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Land of Giants challenges village

Creuziger Farms, operators of Land of the Giants pumpkin farm at 11823 Durand Ave. (Highway 11), has challenged the Village of Mount Pleasant in court over land acquisition for Foxconn.

MOUNT PLEASANT — Fans of the Land of Giants pumpkin farm can breathe a sigh of relief, at least for the moment: Mount Pleasant withdrew its purchase offers to Creuziger Farms, Inc. on Friday.

Creuziger Farms filed an injunction against the village on Sept. 14 because, according to the lawsuit, the village was attempting to take the Creuziger’s house and barn along Highway 11.

The village filed a temporary limited easement on two parcels of land on the Creuziger property — Crueziger is the largest private owner in the Foxconn Technology Group project area — valued at more than $20 million, based on the formula the village is paying for properties.

The Creuzigers have not sold their land to the village.

A TLE is common among construction projects; it allows for a party to rent space on a piece of private property to place materials and equipment.

Daniel Bach, attorney for the Creuzigers, said the TLE went too far.

The jurisdictional offer

“The jurisdictional offers stated that they were taking a strip of land along Highway 11 from both parcels for the expansion of Highway 11,” Bach said. “If you looked at the map of the project, their TLE, when it got to their house and the barn that they use for the pumpkin business, there’s like a rectangle that comes down from the roadway to include their house and their barn.”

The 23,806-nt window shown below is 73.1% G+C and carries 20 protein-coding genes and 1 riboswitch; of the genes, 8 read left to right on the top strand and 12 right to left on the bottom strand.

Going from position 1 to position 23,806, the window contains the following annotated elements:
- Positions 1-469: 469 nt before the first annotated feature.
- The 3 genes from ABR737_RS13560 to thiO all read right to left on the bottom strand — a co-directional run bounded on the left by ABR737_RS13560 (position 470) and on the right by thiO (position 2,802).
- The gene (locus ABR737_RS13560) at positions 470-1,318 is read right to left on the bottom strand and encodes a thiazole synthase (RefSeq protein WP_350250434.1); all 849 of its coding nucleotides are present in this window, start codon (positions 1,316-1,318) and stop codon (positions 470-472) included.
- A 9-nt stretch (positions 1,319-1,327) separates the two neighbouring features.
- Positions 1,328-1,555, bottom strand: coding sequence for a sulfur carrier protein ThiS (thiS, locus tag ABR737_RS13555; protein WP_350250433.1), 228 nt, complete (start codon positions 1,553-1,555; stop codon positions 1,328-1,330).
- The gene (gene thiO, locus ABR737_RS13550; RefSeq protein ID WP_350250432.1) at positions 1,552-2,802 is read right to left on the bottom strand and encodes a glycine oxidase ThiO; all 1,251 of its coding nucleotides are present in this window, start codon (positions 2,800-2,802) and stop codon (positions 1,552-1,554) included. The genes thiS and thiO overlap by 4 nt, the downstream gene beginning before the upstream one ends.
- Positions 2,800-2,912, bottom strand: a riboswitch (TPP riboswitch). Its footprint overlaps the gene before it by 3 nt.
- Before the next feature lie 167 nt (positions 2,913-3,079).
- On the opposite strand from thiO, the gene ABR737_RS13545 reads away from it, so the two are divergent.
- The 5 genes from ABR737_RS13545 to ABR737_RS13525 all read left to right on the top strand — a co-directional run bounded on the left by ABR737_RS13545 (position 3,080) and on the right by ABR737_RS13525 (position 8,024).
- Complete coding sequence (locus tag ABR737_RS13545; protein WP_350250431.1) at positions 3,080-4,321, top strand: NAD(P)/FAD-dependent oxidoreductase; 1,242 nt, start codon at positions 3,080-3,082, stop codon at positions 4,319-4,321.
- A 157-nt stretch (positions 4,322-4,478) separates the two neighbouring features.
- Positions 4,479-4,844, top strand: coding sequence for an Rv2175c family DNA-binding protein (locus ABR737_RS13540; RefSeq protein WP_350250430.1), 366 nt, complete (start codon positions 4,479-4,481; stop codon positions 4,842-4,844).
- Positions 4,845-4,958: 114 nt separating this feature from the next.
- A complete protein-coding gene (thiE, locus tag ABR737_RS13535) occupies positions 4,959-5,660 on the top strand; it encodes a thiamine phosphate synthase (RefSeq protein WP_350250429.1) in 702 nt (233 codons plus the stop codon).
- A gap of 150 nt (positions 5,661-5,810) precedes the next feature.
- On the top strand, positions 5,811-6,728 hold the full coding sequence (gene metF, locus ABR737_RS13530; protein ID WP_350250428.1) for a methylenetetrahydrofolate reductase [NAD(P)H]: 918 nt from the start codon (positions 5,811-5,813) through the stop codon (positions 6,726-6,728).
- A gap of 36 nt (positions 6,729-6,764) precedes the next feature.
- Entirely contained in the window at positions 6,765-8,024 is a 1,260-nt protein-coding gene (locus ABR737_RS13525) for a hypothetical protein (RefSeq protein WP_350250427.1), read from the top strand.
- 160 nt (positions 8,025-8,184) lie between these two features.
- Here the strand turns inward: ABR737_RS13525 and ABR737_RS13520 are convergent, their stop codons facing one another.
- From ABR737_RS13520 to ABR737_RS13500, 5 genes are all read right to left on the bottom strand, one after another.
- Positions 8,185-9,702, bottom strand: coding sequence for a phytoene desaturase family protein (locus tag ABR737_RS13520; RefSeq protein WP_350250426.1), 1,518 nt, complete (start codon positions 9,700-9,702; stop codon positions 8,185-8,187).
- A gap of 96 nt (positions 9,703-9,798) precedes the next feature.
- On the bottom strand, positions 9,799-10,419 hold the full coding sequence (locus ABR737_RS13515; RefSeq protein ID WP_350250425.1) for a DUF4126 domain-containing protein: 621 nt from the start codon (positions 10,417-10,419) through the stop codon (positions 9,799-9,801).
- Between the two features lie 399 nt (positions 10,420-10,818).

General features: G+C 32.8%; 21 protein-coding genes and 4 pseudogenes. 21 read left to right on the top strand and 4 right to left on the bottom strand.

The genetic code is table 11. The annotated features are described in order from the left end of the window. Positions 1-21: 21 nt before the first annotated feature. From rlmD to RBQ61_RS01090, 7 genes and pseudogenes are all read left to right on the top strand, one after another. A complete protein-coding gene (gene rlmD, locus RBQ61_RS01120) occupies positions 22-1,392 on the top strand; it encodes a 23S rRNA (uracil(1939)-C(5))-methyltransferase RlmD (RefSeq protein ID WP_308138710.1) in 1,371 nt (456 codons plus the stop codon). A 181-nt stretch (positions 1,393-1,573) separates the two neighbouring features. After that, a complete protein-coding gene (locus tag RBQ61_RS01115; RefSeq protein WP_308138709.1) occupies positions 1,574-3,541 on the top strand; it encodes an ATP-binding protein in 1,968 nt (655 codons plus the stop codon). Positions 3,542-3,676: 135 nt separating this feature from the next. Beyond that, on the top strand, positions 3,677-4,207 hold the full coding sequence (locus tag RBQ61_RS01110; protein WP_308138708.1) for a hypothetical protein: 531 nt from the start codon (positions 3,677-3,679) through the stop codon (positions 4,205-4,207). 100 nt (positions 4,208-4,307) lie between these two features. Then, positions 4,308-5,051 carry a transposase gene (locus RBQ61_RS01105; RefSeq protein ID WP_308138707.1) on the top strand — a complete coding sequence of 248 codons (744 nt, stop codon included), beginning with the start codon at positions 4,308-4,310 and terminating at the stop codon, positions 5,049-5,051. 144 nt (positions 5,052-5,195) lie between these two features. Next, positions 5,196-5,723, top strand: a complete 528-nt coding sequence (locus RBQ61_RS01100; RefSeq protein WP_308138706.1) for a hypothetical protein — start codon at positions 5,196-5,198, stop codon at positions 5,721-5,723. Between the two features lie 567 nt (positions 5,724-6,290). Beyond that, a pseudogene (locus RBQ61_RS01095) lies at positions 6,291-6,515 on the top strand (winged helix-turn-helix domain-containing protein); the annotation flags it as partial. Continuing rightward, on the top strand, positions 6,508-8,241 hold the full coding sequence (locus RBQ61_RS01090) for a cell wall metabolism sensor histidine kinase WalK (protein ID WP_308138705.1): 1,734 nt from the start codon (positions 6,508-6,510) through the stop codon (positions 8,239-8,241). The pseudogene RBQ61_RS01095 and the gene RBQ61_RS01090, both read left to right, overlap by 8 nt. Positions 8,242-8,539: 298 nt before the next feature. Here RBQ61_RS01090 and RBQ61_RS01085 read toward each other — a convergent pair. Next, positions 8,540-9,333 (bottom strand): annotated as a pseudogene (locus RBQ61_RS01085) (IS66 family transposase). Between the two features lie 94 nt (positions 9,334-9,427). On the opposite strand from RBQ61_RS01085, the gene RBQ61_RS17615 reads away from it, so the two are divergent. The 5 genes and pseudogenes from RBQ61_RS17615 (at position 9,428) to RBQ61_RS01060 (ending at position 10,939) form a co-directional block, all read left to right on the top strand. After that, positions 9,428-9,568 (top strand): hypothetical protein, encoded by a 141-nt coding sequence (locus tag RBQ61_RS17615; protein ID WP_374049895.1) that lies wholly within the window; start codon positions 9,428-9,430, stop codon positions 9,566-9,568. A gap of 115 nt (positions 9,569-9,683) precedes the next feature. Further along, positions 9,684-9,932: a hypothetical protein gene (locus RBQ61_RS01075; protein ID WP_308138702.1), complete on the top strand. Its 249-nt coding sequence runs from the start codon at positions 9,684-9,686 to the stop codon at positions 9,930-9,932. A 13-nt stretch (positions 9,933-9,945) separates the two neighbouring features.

Bach said the Creuzigers would have been completely landlocked and would have no public road to access the property the village has not bought.

“We filed a lawsuit because, according to the jurisdictional offers, they were taking away all access rights that the Creuzigers had to their property,” Bach said. “Including the remaining property that they have, all of the acreage that’s behind there, so they would have no access to it. Plus they were taking down their house and their barn as part of the TLE.”

On Thursday, Bach said, the village filed a motion to dismiss the case; he added the case should be dismissed without prejudice “so that we can bring it again if they do it again somewhere down the line.”

“It’s not that they may not do them again in the future, but for the time being they are rescinding those jurisdictional offers, so that basically takes away the lawsuit,” Bach said. “They essentially agreed to do what we wanted which is to have the jurisdictional offers nullified.”

Alan Marcuvitz, an attorney working with the village to acquire land for Foxconn, said regarding the withdrawal of the offer to Creuziger Farms, Inc.: “Because of a change in schedule for road improvements, the village will not need anything from the land for the expansion of Highway 11 for at least another year.”

“As it has since the beginning of this process, the village will continue to pursue all reasonable efforts to reach voluntary agreements with individual property owners to acquire the property for public infrastructure improvements and the Foxconn development,” Marcuvitz said in a statement.

Bach declined to publicly disclose how much the offer to the Creuzigers was, but said his clients have not been happy with this process.

“Clearly they weren’t pleased with the jurisdictional offers that came down, which were unexpected,” Bach said. “Certainly unexpected in terms of the scope of the taking and finding out that within 20 days if they didn’t agree to the terms of the offer, the village could then go in and file an award of damages and essentially take the property that was described in the jurisdictional offer.”

Creuziger Farms, Inc. was recently paid more than $350,000 in “award of damages” for road work that is being done on three different parcels of land.

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